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A treat for the ears but not for the eyes - 60%

Death_Thrasher, August 17th, 2012

It would be easy to be cynical about 'Live at the Pulse of Kapitulation', which is basically a rehash of 'Live in East Berlin' with a few extras, all given a bit of a polish for the 21st century. However, one should bare in mind a few things: first, most people don't own VHS players any more, and even those who do probably wore out their copies of 'Live in East Berlin' years ago; second, this material is well over two decades old at this point, which seems like a perfectly adequate gap to leave before a reissue; third, Kreator simply haven't been this good in a very long time, so a reminder of just how immense the 'Endless Pain' to 'Extreme Aggression' material really was, is a winner of an idea if you ask me.

Musically, this is flawless. Mille and pals churn out classic after classic, the sound razor-sharp and the performances - especially the blistering lead guitar of Frank Blackfire - spot on. Mille's vocals are harsh and abrasive, free of the breathy squawking he indulges so much in on every album since 'Violent Revolution'. The bass isn't particularly audible, but Ventor's drumming is as punchy and pulverising as ever. The production, too, is clear and beefy enough to comfortably stand up to modern standards.

Unfortunately, while this collection is a treat for the ears, it leaves the eyes somewhat defiled. The visuals, though clear, look cheap and the effects are amateurish (I loathe the use of any special effects in concert videos anyway). The camera is jittery at times; whether this is a deliberate attempt at capturing the raw atmosphere, or simply a case of incompetent cameramen, I don't know. I imagine it's the latter, though. If this had been released as a stand-alone live album, it'd probably score much higher.

The bonus material is a mixed bag. While the 'horror movie' is nothing but a series of naff music videos linked together by some equally-naff dramatic footage (we are mercifully spared any dialogue), the short documentary is a nice touch, giving us a snapshot of the scene in East Germany at the time of the show. The enthusiasm of the interviewees is infectious, though the absence of Kreator themselves is a bit of a let-down. On the plus side, Andy Sneap of Sabbat (who supported Kreator) does turn up for about 15 seconds to add nothing particularly noteworthy to the discussion.

If you enjoy modern Kreator, there's little incentive for you to splash out on 'At the Pulse of Kapitulation'; compared to 'Live Kreation', the picture quality on this DVD is inexcusable, and the bonus material is really little more than a minor distraction, which can almost certainly be found on youtube anyway. If, however, like me, you can't stand the Gothenburg-tinged sound of modern Kreator, with its predictably melodic riffing and Petrozza's squawky vocals, this DVD is as good as you're going to get. It presents Kreator as the raw, uncompromising and bestial thrash band they once were, at the height of their powers. Hell, the CD alone is probably worth the asking price!

At the Pulse of Redundancy - 40%

Daru_Jericho, October 13th, 2008

Kreator have been thrashing around for some time now and this release is a testament retrospective. The fit-to-burst CD/DVD is an expanded re-release of the classic ‘Live in East Berlin’ tape from 1990 combined with the horror short ‘Hallucinative Comas’.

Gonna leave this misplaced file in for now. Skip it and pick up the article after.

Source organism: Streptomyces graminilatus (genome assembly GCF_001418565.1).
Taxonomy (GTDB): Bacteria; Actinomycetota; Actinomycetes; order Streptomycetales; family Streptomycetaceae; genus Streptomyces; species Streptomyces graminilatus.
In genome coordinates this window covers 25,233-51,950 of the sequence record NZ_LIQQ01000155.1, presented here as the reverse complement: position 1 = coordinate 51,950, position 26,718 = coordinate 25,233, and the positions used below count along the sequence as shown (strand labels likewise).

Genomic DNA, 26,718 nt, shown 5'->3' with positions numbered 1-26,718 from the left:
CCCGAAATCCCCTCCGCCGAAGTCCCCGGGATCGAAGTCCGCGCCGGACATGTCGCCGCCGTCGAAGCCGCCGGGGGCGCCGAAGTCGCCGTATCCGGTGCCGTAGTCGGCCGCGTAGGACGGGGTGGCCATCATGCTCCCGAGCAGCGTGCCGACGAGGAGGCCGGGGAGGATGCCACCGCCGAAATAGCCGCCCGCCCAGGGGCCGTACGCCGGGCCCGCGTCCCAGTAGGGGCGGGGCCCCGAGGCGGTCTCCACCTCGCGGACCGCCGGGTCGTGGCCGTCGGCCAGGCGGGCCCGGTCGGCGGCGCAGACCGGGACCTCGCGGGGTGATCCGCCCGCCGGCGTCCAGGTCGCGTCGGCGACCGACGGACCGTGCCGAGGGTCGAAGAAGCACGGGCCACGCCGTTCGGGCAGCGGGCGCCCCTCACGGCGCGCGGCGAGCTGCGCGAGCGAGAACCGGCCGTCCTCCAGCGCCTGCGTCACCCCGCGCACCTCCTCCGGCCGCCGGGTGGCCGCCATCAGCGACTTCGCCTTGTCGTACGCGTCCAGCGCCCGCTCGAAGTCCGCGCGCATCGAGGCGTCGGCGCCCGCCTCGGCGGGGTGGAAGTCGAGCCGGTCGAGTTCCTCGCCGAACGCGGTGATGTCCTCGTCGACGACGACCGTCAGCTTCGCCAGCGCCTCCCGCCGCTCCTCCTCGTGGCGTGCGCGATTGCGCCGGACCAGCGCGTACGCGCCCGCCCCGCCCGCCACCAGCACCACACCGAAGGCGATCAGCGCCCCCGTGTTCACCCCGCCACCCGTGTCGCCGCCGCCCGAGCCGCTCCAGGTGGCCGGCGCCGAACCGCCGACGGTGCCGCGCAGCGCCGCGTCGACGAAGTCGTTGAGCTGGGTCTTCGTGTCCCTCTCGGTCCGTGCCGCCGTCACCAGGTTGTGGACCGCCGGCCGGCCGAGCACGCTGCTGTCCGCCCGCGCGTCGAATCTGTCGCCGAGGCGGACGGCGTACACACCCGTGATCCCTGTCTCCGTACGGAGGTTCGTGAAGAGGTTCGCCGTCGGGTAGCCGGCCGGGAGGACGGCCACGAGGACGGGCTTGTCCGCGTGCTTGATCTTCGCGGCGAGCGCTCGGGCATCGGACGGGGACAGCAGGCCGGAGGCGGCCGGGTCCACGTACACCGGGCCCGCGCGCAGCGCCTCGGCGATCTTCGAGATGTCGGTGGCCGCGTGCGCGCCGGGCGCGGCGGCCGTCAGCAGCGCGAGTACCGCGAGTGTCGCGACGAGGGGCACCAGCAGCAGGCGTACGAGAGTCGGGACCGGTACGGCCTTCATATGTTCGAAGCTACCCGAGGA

The CD, the live audio from the concert, contains a strong setlist with numbers that are still staples in the band’s live set today, namely ‘Flag of Hate’, ‘Extreme Aggression’ and ‘Pleasure to Kill’. The quality is commendable for a release from a vault long ago. The live atmosphere sharpens the music and intensifies the bloodshed, from the lacerating opener ‘Some Pain Will Last’ right to the classic ‘Tormentor’ closer. For some reason, there are actually only 14 tracks on the CD version, omitting the drum solo (for good reason) whereas it is featured on the DVD version.

The concert footage has been re-edited and upgraded all round, with legendary producer Andy Sneap mixing it in a clean 5.1 sound format. It utilizes experimental and varied camera angles interspersed with grainy shots and a raw feeling. Unfortunately, these stylistic features appear to be the footage’s downfall; frequently the shots appear amateur and very sketchy, the imperfections are bold, some shots are blurred and all the cameras seem indecisive as to what they should be focusing on, the biggest victim being the guitar solos of which are never focused on in any great or consistent detail. The drum solo is a fairly mediocre one and it is no great sin for its lack of appearance on the CD counterpart. Whilst Kreator’s stage presence is hardly brimming with epidemic charisma, the performance is verily austere and commanding. However, it seems a shame various portions of the audience are not thrashing madly.

This concert (Kreator playing with Sabbat, Coroner and Tankard) was one of the first metal shows in East Berlin since the Berlin Wall came down and die-hard metal fans packed the venue. The accompanying documentary is more of a history of the East Berlin metal scene from the eyes of fans and journalists of the time, rather than the history of Kreator. Still, this feature is definitely worth checking out for those even remotely interested. It is probably more useful than the concert footage itself.